The Fair Work Ombudsman has secured a penalty against the former operator of a cleaning business at Whyalla, in regional South Australia, following the underpayment of eight employees.
Sharna Harvey, who operated Sharn’s Cleaning Services, has been penalised $1400 in the Federal Circuit Court for failing to comply with a Compliance Notice last year requiring her to back-pay eight underpaid employees a total of $7673, and also failing to provide the employees with payslips and comply with record keeping obligations.
Under the Fair Work Act, business operators must adhere to Compliance Notices or make a Court application for a review if they are seeking to challenge a Compliance Notice.
The employees were placed with Harvey through an employment agency specialising in helping unemployed persons transition from the receipt of social security benefits to paid employment.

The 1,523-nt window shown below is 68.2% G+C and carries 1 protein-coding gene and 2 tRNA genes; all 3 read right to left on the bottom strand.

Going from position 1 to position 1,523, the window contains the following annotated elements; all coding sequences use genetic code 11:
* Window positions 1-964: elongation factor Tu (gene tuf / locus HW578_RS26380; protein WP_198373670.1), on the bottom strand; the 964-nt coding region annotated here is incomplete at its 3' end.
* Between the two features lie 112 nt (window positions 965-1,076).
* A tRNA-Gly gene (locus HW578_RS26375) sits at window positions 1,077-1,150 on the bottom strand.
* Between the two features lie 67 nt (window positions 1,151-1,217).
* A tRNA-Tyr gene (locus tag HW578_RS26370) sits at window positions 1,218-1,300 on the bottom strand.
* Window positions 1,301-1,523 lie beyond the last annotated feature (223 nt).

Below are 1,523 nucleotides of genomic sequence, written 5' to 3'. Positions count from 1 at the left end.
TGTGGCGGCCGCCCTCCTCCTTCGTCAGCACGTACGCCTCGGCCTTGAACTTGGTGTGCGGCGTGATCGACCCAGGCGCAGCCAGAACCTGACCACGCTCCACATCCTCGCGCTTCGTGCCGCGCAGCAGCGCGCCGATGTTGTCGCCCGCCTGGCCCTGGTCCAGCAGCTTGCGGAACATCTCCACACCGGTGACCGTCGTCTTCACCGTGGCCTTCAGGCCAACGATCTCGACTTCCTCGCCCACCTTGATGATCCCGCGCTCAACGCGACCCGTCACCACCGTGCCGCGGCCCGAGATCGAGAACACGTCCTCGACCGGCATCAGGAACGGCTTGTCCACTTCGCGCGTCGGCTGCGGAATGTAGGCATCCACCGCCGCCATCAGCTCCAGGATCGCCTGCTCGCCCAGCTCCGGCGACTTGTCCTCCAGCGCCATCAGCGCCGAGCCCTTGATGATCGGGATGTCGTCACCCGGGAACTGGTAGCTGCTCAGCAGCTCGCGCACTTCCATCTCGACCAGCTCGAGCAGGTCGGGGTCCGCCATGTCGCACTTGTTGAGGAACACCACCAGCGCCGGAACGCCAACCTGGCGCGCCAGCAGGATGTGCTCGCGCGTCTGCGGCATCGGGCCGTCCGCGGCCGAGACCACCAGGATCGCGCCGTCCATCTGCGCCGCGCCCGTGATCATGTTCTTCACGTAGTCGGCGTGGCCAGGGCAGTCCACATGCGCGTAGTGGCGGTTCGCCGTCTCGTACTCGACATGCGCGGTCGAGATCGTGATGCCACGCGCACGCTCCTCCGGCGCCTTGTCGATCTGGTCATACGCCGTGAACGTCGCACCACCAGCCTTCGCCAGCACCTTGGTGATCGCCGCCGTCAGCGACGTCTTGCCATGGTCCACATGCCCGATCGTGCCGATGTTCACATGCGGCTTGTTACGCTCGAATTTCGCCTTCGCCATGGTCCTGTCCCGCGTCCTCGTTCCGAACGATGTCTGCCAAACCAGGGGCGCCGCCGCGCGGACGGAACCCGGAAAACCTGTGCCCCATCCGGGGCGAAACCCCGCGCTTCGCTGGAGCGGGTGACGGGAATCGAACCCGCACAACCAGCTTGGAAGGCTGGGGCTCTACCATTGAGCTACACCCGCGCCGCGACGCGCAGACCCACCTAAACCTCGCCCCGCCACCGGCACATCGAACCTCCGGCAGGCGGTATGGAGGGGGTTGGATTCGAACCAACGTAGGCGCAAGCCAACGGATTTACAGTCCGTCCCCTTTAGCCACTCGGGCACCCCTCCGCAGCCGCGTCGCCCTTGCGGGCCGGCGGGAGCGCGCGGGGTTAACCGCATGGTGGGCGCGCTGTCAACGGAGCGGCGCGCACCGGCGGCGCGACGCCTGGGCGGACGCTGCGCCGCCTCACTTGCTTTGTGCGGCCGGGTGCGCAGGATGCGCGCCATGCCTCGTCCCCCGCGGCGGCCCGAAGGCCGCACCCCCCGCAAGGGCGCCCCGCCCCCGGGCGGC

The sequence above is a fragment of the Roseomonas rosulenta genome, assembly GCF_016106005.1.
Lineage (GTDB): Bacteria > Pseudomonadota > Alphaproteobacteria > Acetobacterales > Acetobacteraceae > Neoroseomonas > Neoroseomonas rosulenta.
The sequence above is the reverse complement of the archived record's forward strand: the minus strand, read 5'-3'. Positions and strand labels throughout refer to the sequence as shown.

The employees were underpaid for cleaning clerical work they undertook in relation to residential properties, deceased estates and mining sites between January and April 2015.
Five of the employees did not receive any payments at all while they were employed by Harvey.
Harvey back-paid the workers only after the Fair Work Ombudsman commenced legal action against her.
Fair Work Ombudsman Natalie James says underpayment of cleaners’ minimum lawful entitlements is a persistent non-compliance issue nationally and the cleaning industry will continue to be a priority for her Agency.